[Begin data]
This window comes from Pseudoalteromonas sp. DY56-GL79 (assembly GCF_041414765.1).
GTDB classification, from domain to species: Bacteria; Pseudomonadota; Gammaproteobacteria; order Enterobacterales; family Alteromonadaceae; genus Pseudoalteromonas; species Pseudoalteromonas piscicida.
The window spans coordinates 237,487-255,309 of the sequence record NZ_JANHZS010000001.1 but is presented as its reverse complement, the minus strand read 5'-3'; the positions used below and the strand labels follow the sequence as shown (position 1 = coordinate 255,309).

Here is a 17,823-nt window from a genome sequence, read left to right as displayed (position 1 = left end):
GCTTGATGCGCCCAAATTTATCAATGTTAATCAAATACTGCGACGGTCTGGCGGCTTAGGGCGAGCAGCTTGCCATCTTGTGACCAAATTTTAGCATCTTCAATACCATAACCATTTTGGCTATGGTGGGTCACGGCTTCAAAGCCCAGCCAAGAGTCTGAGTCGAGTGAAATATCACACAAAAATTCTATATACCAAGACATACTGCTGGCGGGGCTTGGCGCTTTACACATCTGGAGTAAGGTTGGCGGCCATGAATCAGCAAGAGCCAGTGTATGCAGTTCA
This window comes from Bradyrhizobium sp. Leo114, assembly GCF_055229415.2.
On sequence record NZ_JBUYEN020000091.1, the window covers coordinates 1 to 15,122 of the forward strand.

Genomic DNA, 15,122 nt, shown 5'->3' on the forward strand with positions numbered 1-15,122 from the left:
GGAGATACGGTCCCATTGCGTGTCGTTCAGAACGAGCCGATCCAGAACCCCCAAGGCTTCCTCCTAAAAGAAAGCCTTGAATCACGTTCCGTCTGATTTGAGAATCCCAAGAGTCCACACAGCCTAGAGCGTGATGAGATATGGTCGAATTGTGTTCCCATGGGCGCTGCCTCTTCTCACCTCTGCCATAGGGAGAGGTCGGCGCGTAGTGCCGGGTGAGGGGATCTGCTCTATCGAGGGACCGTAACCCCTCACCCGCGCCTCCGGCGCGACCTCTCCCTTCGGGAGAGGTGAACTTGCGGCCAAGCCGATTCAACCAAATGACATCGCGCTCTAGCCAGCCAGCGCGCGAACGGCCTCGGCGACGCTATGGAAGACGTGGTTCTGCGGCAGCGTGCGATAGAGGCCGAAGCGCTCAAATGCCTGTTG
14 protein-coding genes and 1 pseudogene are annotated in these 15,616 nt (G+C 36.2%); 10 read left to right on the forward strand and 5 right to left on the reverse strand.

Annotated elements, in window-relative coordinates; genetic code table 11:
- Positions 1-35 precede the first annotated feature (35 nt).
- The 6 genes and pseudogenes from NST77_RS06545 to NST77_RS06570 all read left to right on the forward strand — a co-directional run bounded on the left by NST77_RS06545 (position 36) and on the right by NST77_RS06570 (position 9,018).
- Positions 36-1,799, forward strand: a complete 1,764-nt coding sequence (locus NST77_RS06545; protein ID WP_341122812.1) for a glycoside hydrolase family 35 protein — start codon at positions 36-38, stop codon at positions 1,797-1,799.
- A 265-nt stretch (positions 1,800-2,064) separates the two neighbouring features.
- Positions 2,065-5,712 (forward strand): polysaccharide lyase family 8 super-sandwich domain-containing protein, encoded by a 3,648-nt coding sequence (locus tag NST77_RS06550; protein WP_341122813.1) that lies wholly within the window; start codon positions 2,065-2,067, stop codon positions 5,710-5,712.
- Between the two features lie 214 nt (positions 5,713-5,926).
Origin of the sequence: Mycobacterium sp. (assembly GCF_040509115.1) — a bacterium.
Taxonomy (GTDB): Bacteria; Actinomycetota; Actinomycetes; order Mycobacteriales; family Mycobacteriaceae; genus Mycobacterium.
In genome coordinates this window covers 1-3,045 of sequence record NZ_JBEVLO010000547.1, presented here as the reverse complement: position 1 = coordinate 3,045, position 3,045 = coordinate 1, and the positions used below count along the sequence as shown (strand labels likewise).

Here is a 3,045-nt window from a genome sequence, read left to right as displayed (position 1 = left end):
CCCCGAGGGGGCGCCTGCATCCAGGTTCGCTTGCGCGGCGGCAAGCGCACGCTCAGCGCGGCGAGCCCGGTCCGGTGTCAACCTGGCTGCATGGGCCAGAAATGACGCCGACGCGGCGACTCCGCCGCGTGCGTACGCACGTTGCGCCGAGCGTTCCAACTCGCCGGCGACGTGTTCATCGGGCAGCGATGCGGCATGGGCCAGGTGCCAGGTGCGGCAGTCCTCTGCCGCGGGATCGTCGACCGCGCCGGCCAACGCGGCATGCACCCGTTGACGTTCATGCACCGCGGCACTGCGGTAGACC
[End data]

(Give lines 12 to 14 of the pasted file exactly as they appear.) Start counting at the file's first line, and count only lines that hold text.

- Positions 1-35 precede the first annotated feature (35 nt).
- The 6 genes and pseudogenes from NST77_RS06545 to NST77_RS06570 all read left to right on the forward strand — a co-directional run bounded on the left by NST77_RS06545 (position 36) and on the right by NST77_RS06570 (position 9,018).
- Positions 36-1,799, forward strand: a complete 1,764-nt coding sequence (locus NST77_RS06545; protein ID WP_341122812.1) for a glycoside hydrolase family 35 protein — start codon at positions 36-38, stop codon at positions 1,797-1,799.